Transport Histories of Exotic & Not So Exotic Clasts
February 19, 2018
COLUMBIA BASIN, WA -- Erratics in the Columbia Basin are rocks of "exotic" lithology brought here by glacial ice, by icebergs rafted in by glacial outburst floods, or by some combination of iceberg rafting and flood transport. Erratics occur as isolated boulders, pebbles in flood deposits, and as mixed piles (bergmounds). They are granite, quartzite, basalt, and a variety of metamorphic rocks formed in distant parts of the Northern Rocky Mountains. People usually find the house-sized boulders more interesting than the pebbles, but they are two sides of the same coin.
The typical explanation of an erratic provided by your Friendly Neighborhood Tour Group Geologist (FNTGG) goes something like this,
“These rocks were plucked from their original position by glaciers to the north and east, transported south and west during the Pleistocene by iceberg-laden outburst floods. They came to rest here, about 200’ from the air conditioned comfort of our chartered bus.”
Special emphasis is always given to an erratic’s great size and how far-traveled it is (tens to hundreds of kilometers!), facts that help punch up the narrative of these great and powerful Missoula floods.
But like many aspects of the Missoula floods narrative, there is more to the story.
A given erratic found in the Channeled Scabland may have been plucked from its original (in situ) position, transported south, becoming a bit rounder in the process, just as our FNTGG told us. Alternatively, it could have been weathered and rounded before beginning its flood-borne journey. It might have started in glacial till, in an talus apron, or in an alluvial channel. It could have been picked up and dropped several times by successive outburst floods, bumping its way down the floodway in fits and starts over many decades or millennia.
Two erratics lying side by side in the field - one subrounded, one subangular - may have been brought here by the same flood - perhaps riding inside the same iceberg. But the two may have had very different lives prior to being transport. Thus, they may have very transport histories. How would an erratic look after 1 jump down the floodway? After 6 jumps or 89 jumps? Ice bergs in major rivers in Alaska are routinely sidelined and stranded on mid-channel bars or in side canyons, eventually picked up by highwater flows years later. Some of these stranded icebergs may break up in the warmth of Summer while others may amalgamate and grow larger (more complex) in Winter. In the Arctic today and during glacial periods of the past, some ice bergs and their erratic passengers may have escaped melt of Summer altogether, persisting year round, especially in shadowed canyons.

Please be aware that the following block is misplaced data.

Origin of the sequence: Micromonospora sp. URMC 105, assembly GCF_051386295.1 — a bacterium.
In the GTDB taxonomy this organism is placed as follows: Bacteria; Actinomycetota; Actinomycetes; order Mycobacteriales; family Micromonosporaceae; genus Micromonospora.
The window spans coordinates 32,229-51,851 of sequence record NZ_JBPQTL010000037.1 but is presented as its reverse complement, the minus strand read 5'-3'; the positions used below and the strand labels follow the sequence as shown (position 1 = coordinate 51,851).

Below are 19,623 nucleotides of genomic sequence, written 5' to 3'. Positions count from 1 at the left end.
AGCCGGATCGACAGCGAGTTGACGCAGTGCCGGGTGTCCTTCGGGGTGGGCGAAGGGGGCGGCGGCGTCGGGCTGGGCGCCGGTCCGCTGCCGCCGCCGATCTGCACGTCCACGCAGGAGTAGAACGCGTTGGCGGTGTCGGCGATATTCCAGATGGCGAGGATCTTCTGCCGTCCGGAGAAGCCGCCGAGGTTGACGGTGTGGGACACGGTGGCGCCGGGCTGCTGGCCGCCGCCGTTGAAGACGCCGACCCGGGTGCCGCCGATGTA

There is also the matter of "exotic" clasts left behind by the ancestral Columbia River and ancestral Salmon-Clearwater River. These Neogene gravels go by many names - Ellensburg, Ringold, Snipes, Dalles, Troutdale - and have been studied by dozens of geologists over the years (see list below). These Miocene-Pliocene-age sediments were lying about the Columbia Basin long before the arrival of the Pleistocene and its glacial floods.
A quartzite cobble in an outburst flood deposit near Pasco might have come from a Miocene deposit at Snipes Mountain or from a Pleistocene talus apron in western Montana. In fact it came from both places, but a different times. First from western Montana (by rivers). A few million years later floods plucked it from Snipes Mountain and brought it to Pasco (not a promotion). Do you still consider the clast "exotic" if floodwater carried it a few miles across the Columbia Basin?
All that that we can say for sure about that erratic resting on a hillside above town is that it was introduced to the floodway at some time in the past few million years. It may or may not have been weathered or rounded prior to being swept downstream. It may not have come from Montana in one trip.
Studies of Neogene Sediments of the Columbia Basin
Russell 1893, Bretz 1917, Buwalda and Moore 1927, Piper 1932, Allen 1932, Culver 1937, Warren 1941, Hodge 1938/1942, Lowery and Baldwin 1952, Waters 1955/1961, Laval 1956, Makin 1961, Bond 1963, Trimble 1963, Hodgenson 1964, Schmincke 1964/1967, Newcomb 1966/1971, Newcomb et al. 1972, Bentley 1977, Kent 1978, Rigby et al. 1979, Swanson et al. 1979, Bentley et al. 1980, Forooqui et al. 1981, Tallman et al. 1981, Beeson and Tolan 1984, Hagood 1986, Dames and Moore 1987, Fecht et al. 1987, Smith 1988, Smith et al. 1989, Lindsey 1996, Tolan et al. 2002, Evarts et al. 2009, Reidel and Tolan 2009